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Princeton Remembers a Local Hero

Matthew Hersh

When news of Christopher Reeve's death spread across the televisions and newspapers early in the week, he was remembered for his role as a champion for a cause just beyond the realm of scientific ability.

Interestingly enough, that role applied to two of his biggest public accomplishments: one as an on-screen superhero, and another as a tireless advocate for people who suffer from spinal cord injuries.

Of course, at home, he will be remembered as one of our own.

Mr. Reeve died on Sunday at his home in Pound Ridge, NY at the age of 52.

He had undergone treatment for a pressure wound commonly suffered by those who spend long periods of time in wheelchairs, according to Wesley Combs, Mr. Reeve's publicist. The wound had become severely infected and caused the actor and activist to fall into a coma after going into cardiac arrest. He was admitted to Northern Westchester Hospital on Saturday, but he never regained consciousness. His family was by his side at the time of his death.

Dana Reeve, his wife, thanked the actor's doctors and nurses, as well as "the millions of fans around the world who have supported and loved my husband over the years."

A horseback riding accident in 1995 left the actor paralyzed from the neck down. He has since been a leading advocate for persons with spinal cord injuries and has played a significant role in encouraging the federal government to explore possible benefits of embryonic stem cell research.

A 1970 graduate of Princeton Day School, Mr. Reeve's determination to play the frontman started early on in his life. At age nine, the young actor was picked to play a lead role in the Gilbert and Sullivan operetta, Yeoman of the Guard at McCarter Theater. Subsequent roles in McCarter productions included Finian's Rainbow and South Pacific.

At PDS, he was president of the drama club and the student director of the glee club. A statement issued by the school offered its "most heartfelt condolences to Chris's family and friends."

He was encouraged to pursue his acting career at McCarter by Arthur Lithgow, then its executive director, according to Emily Mann, artistic director of McCarter. "He graced this stage throughout his high school days."

But Ms. Mann, like many others who knew the actor, said his determination transcended acting. "Faced with the results of a tragic accident, he spent his last ten years fighting courageously and inspiring others. He will be sadly missed."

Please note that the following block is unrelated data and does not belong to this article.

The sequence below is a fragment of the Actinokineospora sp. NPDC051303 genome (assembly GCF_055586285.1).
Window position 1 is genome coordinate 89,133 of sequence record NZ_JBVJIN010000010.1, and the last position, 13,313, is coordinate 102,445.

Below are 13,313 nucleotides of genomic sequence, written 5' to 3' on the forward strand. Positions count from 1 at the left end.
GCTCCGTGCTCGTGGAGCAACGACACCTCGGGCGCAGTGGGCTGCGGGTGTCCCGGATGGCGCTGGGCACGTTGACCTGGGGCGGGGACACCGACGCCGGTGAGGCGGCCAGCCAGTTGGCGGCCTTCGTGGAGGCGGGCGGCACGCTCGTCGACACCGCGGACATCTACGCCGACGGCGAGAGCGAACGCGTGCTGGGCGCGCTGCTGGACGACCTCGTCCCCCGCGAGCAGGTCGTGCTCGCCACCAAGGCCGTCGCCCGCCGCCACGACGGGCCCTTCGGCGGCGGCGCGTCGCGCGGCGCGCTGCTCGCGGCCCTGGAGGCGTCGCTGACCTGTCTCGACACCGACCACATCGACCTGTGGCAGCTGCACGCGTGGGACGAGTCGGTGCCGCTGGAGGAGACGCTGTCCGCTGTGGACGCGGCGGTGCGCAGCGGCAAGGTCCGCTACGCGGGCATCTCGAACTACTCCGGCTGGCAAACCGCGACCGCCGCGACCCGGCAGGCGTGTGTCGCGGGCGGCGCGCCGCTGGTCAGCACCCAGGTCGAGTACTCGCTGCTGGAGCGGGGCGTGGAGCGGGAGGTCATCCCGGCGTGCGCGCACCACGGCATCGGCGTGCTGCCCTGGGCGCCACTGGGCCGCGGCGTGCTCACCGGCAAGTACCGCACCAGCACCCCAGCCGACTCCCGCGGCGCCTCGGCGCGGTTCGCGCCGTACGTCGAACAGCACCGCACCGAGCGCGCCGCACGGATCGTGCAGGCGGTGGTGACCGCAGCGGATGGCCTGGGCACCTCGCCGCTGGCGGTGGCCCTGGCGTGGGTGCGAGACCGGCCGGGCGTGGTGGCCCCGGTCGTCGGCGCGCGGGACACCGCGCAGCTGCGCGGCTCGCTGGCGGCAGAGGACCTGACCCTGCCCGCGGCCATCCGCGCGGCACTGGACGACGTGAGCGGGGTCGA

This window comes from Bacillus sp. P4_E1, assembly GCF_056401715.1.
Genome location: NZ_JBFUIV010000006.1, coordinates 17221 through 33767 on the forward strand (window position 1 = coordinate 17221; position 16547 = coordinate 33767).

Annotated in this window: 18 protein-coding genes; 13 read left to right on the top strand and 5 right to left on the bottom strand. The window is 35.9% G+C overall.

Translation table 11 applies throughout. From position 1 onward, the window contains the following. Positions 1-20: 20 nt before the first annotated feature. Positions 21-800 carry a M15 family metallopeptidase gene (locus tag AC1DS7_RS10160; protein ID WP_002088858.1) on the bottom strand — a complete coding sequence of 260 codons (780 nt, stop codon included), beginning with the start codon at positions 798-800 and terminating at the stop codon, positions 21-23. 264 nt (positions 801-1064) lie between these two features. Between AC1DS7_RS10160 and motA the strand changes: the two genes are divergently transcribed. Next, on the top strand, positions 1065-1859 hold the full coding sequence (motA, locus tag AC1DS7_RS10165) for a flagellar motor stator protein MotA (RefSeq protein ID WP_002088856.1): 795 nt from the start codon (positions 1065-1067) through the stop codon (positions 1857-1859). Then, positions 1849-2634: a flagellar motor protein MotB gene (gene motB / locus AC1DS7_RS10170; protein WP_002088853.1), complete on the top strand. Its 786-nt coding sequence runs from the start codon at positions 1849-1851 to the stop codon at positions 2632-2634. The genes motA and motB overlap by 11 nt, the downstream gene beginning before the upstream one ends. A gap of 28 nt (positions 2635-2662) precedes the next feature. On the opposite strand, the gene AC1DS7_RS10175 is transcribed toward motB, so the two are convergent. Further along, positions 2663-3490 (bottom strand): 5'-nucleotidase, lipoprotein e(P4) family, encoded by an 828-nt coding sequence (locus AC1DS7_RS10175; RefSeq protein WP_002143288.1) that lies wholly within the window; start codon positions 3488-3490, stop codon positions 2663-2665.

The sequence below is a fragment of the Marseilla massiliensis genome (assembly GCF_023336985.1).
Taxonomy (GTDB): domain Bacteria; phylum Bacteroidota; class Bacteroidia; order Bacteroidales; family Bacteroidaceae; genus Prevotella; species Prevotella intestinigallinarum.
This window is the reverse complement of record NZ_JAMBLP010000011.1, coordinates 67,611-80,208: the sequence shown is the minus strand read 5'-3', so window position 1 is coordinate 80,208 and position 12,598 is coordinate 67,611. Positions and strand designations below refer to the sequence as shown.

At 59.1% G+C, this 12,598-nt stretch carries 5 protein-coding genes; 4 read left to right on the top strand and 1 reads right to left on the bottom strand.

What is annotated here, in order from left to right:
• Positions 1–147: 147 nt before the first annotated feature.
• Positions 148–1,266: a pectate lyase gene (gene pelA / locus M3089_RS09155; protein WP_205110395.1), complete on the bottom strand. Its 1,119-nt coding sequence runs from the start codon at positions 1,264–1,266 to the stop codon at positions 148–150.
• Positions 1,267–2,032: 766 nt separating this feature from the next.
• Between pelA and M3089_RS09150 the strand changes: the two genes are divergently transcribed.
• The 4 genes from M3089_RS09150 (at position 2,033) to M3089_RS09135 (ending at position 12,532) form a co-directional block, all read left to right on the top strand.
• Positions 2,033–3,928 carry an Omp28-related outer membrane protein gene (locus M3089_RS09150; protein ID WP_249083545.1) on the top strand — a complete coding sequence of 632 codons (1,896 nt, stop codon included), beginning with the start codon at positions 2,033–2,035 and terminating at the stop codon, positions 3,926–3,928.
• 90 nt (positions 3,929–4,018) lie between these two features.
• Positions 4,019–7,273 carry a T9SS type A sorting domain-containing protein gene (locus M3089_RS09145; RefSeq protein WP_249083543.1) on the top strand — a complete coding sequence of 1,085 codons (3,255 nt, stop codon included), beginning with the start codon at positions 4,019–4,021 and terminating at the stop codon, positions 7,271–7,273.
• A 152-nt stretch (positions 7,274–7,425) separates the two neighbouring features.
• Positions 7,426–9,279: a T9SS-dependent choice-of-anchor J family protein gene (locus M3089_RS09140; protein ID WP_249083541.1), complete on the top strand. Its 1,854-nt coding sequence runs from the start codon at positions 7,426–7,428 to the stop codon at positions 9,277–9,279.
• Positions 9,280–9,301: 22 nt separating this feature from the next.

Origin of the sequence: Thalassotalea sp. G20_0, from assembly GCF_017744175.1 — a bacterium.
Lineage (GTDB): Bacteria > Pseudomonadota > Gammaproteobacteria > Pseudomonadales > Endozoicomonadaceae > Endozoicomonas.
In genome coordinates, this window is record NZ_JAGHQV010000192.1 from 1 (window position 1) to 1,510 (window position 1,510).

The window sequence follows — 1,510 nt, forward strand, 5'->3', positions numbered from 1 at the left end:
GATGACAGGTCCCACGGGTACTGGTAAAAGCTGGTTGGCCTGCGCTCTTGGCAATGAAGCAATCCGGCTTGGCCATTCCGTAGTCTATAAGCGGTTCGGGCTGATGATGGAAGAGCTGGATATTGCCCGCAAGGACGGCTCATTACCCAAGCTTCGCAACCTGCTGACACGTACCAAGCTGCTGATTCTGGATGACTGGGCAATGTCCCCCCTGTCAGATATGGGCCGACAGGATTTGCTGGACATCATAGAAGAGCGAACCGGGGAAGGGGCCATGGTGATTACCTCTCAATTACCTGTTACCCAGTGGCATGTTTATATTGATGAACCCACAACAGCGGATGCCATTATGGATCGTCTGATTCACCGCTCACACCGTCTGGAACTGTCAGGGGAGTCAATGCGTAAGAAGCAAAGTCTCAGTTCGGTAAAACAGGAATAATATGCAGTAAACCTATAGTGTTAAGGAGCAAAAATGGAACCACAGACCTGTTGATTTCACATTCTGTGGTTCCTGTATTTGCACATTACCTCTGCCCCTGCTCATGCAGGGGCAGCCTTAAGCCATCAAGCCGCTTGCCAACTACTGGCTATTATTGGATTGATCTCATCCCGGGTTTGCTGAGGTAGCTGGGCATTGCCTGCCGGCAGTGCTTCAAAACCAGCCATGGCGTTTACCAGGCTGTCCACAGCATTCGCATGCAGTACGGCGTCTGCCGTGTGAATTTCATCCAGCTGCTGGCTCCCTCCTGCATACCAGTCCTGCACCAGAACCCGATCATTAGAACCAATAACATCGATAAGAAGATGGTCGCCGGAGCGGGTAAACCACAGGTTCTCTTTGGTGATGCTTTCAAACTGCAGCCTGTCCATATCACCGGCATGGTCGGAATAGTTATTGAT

"His great love was the stage," said Louise Stephens, friend of Mr. Reeve for 20 years and president of Theater Management, Inc., the firm that operates the Garden Theater. "The best thing I ever saw him do was the Aspern Papers at the Royal Market Theatre in London," she said. "He did that with Vanessa Redgrave and held his own the whole time. He was so comfortable on stage, I wish more people could have seen him."

Of course, most people have seen him in his role in Superman, starring side by side with Gene Hackman and Margot Kidder, and while he is widely known for his performances in the Superman series, he was known for his affinity for smaller roles, roles that gave him more lateral movement as an actor. On the heels of the Superman success, he took a role as the leading man in Somewhere in Time.

At the time of the release, he said the role resonated with him personally because the leading character had everything going for him, "except a real commitment, a real love."

After the accident, "he was still very much Chris," said Ms. Stephens, and, she added, in addition to his love and devotion to his family and career, he had found a new commitment.

Politically active in the years since his accident, Mr. Reeve lobbied extensively for various public health concerns. The Lasker Foundation, a foundation built to enhance public awareness and understanding of medical research, issued Mr. Reeve an award for public service in 2003.

His medical research efforts have been cited in virtually every venue supporting stem cell research. He appeared at the Democratic National Convention in 1996 to lend his support for the Americans with Disabilities Act. "It's purpose is to give the disabled access not only to buildings but to every opportunity in society," he said in his speech.

Ms. Stephens recalled how Mr. Reeve's political opinion was only voiced when he felt it was appropriate, and with all of the right facts. The actor was involved with a group, the Creative Coalition, where actors were able to acquire information on various issues before speaking out in favor or against them.

Christopher Reeve was born on September 25, 1952 in New York City. At age four, he and his younger brother Benjamin moved to Princeton with their mother Barbara Johnson, a long-time journalist who still lives in Princeton. The two brothers both attended PDS.

Mr. Reeve went on to graduate from Cornell University, studying afterward at the Julliard School.

Christopher Reeve is survived by his mother and brother, his father, Franklin Reeve, his wife Dana, his son Will, 12, and two children from a previous relationship, Matthew, 25, and Alexandra, 21.

No funeral plans have been announced. Donations can be made in the actor's honor to the Christopher Reeve Paralysis Foundation at www.ChristopherReeve.org. Cards can be send to the family care of the Foundation at 500 Morris Avenue, Springfield, NJ 07081.

PDS will honor and remember Mr. Reeve on Alumni Weekend in May.

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